We show how to prove a number theoretic inequality, originating from geometry, using an elementary approach.
Today, while trying to prove a result for a preprint I’m working on, I got so frustrated that I played around with something else from that paper. I got an idea to get rid of something non-nice, namely I had an asymptotic bound for , and wanted to drop the if possible. Of course, this is only possibe if and if for some constant .
So I began working this out to see how far I could get. It is rather easy to translate the whole problem into a question on some integers. Namely, assume that is an integer, and we are given integers with . Define the quantity as One can show that this is always a non-negative integer. Now I claim that is either 0, or .
Where does this strange expression comes from? Consider the function field over defined by (In fact, one can do this over any field whose characteristic is coprime to , and which has at least elements. Moreover, over an algebraically closed field , any function field extension which is cyclic of order , where is coprime to the characteristic of , can be written in this form, since this is a Kummer extension.) One can show that this equation is irreducibe if and only if , and that the genus of this function field is given by . This also explains why we must have that , since the genus is always a nonnegative integer.
Now we have a struggle: is it easier to show the claim using some Elementary Number Theory, or using some (advanced?) Algebraic Geometry (considering the geometric side) or Algebraic Number Theory (considering the function field side)? I don’t have any idea how to use the latter two to prove this, but I found an elementary proof.
First, note that if , or in case and , at least five of the terms must be since is not divisible by . Therefore, .
Moreover, if , we have , and therefore and . Hence, Therefore, it suffices to consider the case and .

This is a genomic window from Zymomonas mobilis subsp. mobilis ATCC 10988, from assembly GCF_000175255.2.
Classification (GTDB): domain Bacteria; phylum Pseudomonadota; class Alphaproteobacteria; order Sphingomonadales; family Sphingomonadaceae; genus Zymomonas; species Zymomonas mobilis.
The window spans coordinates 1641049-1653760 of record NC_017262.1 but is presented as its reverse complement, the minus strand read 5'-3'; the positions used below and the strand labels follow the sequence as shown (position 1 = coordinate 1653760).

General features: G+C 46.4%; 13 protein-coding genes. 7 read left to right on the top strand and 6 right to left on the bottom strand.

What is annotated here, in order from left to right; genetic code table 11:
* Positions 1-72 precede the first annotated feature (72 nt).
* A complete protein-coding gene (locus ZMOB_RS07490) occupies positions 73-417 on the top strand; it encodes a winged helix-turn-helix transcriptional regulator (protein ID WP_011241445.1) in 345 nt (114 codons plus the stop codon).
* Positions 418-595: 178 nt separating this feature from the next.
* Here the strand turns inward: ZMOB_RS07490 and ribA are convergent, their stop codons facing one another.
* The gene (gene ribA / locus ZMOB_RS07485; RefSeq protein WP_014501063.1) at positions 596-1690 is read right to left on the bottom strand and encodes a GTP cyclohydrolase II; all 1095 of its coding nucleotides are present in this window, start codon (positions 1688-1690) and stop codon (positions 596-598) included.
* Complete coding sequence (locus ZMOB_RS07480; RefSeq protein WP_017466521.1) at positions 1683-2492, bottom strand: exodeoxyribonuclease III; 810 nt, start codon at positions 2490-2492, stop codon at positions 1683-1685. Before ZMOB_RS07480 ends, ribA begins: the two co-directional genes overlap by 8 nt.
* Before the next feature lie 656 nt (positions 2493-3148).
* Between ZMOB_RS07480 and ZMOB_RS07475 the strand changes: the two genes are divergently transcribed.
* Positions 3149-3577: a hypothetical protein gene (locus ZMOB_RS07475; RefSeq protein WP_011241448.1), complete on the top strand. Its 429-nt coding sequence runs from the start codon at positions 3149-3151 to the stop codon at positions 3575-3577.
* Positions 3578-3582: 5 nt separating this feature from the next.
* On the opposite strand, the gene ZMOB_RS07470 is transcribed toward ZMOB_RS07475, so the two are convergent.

For , note that implies . Hence, there is nothing to show.
For , let me consider three cases.
- for some prime ;
- for some prime ;
- for two distinct prims .
In all three cases, one can show by analyzing several cases that the claim is true. Thus, we are only interested in the cases where no is of the form , , . Therefore, for all . Since not all ‘s cannot be the same – this would contradict – we must have
Let me demonstrate how to do . (In fact, this case suffices if one does not wants the constant , but one is happy with the constant , since .) Assume that for some prime . Since we must have , with in case . In both cases, we have .
In case , implies . Therefore, . In case , implies . Therefore, we also have This yields The latter inequality is true if and only if If we write , this translates to if , , and if , . Hence, the only cases were the above argument does not work are () and (, ).
In case , we must have and . In that case, , whence In case , since we do by assumption , we obtain , whence since .
The cases and are proven analogously, with a few more case distinctions.
So we are left with the case . Here, one can proceed in a similar, painful way. Or one increases the constant to , since we know that not all ‘s can be , whence one is at least . Hence, which yields the claim.
To sum everything up, we showed the following theorem:
Let be an integer, , and satisfy . Then , defined as satisfies , and if it is strictly larger than zero,
As mentioned, if one invests more work, one can actually show . For my preprint though, this is not worth the trouble.